SINCE it is so obvious to me — and, I suppose, to most readers — that the Archbishop of Canterbury is right to oppose the Government’s treatment of refugees, we need to read Matthew Parris’s defence of the Rwanda policy.
Mr Parris, writing in The Times, does not pretend that it will work, only that it might. He has no illusions about the present system: “‘Illegals’ are not ‘flooding in’ and the situation is not ‘out of control’. The figures are minuscule. You could quadruple the numbers and still end up with a small fraction of those who come here legally. And the situation is far from being ‘out of control’. Successive British governments have found a nasty way to control it: turn back as many as you can, to fester in squalid conditions on the French coast; treat those who get here miserably; and drown a few from time to time pour décourager les autres.”
So far, he is entirely in accord with the Church of England. But he rejects its (our) proposed alternatives. “The policy of most Western governments has for decades been to stymie international treaty law on asylum, without actually breaking it. Our tribunals usually decide in the applicant’s favour, but we couldn’t possibly take in all who would apply if applying were easy. So the world’s richer democracies do their best to stop people from ever getting to a tribunal.
“It is not morally brave to suggest an alternative — ‘safe and legal route’ — that we know no government will actually adopt. Nor is it morally brave to advocate a ‘Europe-wide’ agreement to share the burden, because no government that wants to be re-elected will take that path: it would land us with more, not fewer, refugees.”
I don’t like this. I don’t like what it says about human beings — something about original sin, perhaps. I find it enormously depressing about the future of climate refugees. But it is a grown-up statement of the underlying reasoning of any democratic politician on this matter; and, because I know Matthew to be a brave and decent man with very few illusions about his own side, it’s worth putting in front of readers who would never normally see anything to object to in the speeches of bishops on the subject.
ENOUGH of this distressing contemplation of honest and thoughtful conservatives. Let’s look at the columnists on The Daily Telegraph, instead. The historian Andrew Roberts used the death of Archbishop Welby’s mother, who had been one of Winston Churchill’s secretaries, to have a pop at St Paul’s Cathedral: “until recently and for over a year, the website of St Paul’s Cathedral — where Churchill’s funeral took place — stated that Churchill was ‘a white supremacist’.” This was, according to Roberts, “a filthy slur”. All you could say about Churchill, Roberts went on, was that “he believed that there was a hierarchy of the races, with white people at the apex.” According to Roberts, this view is “absurd and obscene”, but clearly distinguishable from white supremacy. The solution is obvious: St Paul’s must reword its description to call Churchill’s views on race “Absurd and obscene”. That will shut the Telegraph up.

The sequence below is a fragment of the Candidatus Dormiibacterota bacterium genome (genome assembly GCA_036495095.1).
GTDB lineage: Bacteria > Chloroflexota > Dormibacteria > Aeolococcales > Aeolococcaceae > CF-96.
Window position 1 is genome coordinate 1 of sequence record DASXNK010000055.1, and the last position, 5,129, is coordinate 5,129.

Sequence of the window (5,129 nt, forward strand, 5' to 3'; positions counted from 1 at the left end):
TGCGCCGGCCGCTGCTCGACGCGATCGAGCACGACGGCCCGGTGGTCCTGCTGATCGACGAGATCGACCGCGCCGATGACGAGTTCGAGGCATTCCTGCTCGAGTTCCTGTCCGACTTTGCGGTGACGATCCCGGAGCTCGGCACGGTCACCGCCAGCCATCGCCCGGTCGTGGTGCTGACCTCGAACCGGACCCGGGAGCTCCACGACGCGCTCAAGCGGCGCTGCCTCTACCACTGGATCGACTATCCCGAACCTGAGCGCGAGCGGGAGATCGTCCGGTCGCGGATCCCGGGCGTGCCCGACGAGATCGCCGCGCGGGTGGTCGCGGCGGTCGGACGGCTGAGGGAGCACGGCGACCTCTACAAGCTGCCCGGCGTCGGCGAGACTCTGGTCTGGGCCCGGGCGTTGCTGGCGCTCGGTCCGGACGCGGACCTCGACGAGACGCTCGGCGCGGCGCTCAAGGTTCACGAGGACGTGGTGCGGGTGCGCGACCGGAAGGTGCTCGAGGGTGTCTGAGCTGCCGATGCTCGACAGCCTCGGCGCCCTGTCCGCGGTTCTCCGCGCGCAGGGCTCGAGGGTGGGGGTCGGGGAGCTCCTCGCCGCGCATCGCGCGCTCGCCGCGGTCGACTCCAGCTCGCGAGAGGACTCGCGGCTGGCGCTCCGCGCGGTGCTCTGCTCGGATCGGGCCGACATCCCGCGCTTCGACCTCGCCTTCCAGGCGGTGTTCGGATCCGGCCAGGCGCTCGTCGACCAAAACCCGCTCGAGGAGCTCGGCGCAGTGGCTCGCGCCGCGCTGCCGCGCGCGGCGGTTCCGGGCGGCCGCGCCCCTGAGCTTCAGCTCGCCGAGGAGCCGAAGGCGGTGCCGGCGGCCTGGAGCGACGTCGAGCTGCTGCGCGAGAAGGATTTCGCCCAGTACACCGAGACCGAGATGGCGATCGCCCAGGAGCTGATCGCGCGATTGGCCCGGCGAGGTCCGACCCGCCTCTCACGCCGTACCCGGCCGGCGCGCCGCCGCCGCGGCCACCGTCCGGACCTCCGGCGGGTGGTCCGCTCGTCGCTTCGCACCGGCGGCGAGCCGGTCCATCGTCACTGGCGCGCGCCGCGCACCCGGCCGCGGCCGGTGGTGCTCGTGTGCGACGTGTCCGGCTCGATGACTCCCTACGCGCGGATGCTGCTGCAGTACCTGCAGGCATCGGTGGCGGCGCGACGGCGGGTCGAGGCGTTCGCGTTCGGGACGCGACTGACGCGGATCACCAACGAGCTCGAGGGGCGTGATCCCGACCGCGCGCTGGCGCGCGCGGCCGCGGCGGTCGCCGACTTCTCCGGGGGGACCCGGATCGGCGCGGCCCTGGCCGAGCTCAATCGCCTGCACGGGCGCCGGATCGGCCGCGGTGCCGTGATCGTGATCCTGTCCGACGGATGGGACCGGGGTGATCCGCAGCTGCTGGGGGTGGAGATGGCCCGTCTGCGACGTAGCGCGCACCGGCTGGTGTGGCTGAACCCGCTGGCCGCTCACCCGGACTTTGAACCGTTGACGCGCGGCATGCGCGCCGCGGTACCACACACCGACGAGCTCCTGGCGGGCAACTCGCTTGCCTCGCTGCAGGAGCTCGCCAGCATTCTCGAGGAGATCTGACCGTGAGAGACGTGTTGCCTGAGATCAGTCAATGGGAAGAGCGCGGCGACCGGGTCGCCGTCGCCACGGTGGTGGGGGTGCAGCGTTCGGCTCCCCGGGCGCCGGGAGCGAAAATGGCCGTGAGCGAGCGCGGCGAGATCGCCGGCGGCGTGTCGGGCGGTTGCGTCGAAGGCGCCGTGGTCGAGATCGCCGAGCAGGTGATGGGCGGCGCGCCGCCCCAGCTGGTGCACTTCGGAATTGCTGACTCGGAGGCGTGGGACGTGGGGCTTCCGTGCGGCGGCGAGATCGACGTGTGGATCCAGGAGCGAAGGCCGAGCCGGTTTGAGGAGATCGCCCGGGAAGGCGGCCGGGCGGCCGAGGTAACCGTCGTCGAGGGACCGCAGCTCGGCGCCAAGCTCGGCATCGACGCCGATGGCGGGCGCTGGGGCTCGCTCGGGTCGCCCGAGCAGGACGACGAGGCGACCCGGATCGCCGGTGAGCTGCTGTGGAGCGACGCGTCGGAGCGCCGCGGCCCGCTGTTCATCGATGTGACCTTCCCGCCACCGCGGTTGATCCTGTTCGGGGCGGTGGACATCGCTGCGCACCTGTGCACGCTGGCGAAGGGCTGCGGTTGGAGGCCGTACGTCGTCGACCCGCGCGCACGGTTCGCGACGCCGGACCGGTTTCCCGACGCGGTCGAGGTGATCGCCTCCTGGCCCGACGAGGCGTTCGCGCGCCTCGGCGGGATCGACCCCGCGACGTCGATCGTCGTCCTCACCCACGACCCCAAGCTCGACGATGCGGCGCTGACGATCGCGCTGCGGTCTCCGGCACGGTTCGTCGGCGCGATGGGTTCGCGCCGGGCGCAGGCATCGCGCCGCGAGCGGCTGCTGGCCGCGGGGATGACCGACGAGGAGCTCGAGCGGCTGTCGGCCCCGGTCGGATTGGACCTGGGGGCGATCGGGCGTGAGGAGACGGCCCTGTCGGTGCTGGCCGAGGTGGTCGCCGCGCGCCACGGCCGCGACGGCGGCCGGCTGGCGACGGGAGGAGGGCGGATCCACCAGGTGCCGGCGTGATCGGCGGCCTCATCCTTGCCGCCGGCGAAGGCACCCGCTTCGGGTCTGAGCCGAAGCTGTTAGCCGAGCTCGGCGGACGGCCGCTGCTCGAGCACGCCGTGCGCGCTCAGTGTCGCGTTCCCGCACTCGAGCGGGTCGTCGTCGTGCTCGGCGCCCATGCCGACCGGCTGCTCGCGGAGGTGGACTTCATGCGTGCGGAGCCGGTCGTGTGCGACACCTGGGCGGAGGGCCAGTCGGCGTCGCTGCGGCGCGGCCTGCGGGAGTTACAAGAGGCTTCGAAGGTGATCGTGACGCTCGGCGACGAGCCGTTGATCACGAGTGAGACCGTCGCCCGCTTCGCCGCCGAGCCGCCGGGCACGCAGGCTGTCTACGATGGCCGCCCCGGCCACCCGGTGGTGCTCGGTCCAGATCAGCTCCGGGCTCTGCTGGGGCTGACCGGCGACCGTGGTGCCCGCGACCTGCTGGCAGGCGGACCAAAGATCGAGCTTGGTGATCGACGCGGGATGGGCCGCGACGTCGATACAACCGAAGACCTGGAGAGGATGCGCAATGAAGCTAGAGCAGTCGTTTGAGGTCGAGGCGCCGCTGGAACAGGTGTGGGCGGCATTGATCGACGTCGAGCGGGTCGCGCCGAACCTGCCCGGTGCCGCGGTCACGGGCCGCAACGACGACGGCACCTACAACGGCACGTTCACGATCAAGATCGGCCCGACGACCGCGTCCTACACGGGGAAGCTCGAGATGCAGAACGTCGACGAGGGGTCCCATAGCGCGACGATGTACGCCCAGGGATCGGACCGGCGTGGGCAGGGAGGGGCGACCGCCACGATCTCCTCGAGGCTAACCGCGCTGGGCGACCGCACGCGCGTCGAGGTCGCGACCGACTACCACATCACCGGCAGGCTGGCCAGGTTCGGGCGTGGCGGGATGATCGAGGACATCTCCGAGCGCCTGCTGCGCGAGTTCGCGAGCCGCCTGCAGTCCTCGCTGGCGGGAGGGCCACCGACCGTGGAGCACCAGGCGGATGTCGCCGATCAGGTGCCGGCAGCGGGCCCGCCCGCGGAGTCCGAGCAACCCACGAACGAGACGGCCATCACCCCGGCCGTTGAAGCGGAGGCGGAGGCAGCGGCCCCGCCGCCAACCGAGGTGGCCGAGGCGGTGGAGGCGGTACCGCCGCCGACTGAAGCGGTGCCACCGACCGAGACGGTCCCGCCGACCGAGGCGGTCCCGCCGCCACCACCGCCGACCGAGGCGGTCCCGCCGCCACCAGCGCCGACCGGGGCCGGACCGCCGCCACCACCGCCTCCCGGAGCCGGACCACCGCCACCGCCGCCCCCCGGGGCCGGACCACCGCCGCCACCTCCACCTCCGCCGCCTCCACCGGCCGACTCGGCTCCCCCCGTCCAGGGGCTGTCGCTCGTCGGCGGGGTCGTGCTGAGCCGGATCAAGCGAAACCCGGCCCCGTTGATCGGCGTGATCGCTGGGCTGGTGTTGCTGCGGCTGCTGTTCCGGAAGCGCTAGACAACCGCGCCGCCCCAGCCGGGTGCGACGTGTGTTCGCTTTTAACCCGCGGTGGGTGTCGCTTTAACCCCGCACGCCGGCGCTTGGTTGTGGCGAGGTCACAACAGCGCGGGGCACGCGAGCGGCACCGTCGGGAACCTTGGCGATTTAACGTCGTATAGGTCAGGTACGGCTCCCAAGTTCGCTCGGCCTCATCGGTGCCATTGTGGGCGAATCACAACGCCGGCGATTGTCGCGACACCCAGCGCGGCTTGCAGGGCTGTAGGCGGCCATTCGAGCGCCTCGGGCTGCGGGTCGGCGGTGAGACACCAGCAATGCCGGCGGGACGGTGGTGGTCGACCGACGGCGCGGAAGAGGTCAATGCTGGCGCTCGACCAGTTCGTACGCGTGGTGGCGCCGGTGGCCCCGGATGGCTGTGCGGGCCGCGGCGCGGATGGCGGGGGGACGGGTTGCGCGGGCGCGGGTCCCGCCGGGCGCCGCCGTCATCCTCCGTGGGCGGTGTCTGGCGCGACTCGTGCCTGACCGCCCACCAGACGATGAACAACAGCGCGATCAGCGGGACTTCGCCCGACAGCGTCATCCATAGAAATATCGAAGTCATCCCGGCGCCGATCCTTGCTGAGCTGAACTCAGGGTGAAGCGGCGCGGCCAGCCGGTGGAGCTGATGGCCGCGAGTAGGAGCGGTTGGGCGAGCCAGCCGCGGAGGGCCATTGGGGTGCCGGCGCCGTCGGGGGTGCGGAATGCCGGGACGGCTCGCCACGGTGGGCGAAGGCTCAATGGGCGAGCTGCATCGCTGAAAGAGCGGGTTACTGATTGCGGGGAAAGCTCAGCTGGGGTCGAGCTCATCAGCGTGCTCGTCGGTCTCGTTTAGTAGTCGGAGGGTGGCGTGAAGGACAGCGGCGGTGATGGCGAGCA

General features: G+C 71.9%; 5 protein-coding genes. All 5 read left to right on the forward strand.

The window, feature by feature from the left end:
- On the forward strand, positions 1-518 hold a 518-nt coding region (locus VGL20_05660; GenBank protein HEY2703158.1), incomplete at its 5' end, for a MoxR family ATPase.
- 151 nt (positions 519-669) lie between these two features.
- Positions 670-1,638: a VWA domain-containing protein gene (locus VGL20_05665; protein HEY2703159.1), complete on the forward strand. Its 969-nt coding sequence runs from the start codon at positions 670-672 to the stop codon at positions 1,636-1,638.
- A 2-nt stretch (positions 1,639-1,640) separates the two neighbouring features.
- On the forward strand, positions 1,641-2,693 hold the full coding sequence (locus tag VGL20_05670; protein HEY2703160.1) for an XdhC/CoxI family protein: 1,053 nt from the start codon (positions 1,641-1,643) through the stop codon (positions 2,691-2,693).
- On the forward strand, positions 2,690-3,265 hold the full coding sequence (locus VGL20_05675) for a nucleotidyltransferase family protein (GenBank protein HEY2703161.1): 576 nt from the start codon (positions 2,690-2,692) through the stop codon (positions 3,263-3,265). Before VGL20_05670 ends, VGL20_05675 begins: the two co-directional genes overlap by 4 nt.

The piece was otherwise a delightful illustration of the remorseless inflation of polemic indignation. No longer is it enough to denounce left-wing academics as “woke”. That’s so 2020. This year they must be ultra-woke. This kind of journalism is like toothpaste marketing: to keep your indignation selling, you have to find new names for the same ingredients; so, “ultrawoke” will be succeeded next year by “woke doubleplus.” As I read this, I started to hear the advertising copy in my mind: “Are you afraid your friends will cancel you because you only use last year’s ultrawoke?”; “Woke doubleplus seeks out the hidden racism that others miss”; “Woke doubleplus! It makes the patriarchy cringe!”; “Woke doubleplus, don’t settle for anything less!”
SOMETHING like this does, in fact, go on in progressive journalism, where last year’s indignation can be fatal to your reputation. But the Telegraph has definitely settled on a posture of hostility towards the Church of England. Under the headline “Britain is no country for Christians”, someone called Emma Webb wrote: “At a time when society is increasingly turning against Christians for their beliefs, they will find little sanctuary in the Church of England. . . The Church of England is becoming consumed by ideas that are not only extraneous to traditional Christian teachings, but, in some cases, are opposed to it. Those who hold to these teachings are being squeezed out. In some instances the leadership, eager to swallow every so-called ‘progressive’ pill, now seem to view Christ Himself as a problem.
“How else can we interpret Stephen Cottrell’s complaints that the Lord’s Prayer is problematic?” (14 July).
In this context, the last word must go to Carol Kellas, of Croydon, who wrote a perfect letter to The Times. “Sir, I’m surprised that Anglicans should find ‘Our Father’ problematic owing to the existence of abusive fathers. We Catholics have no difficulty with ‘Hail Mary’ even if our mothers were a nightmare.”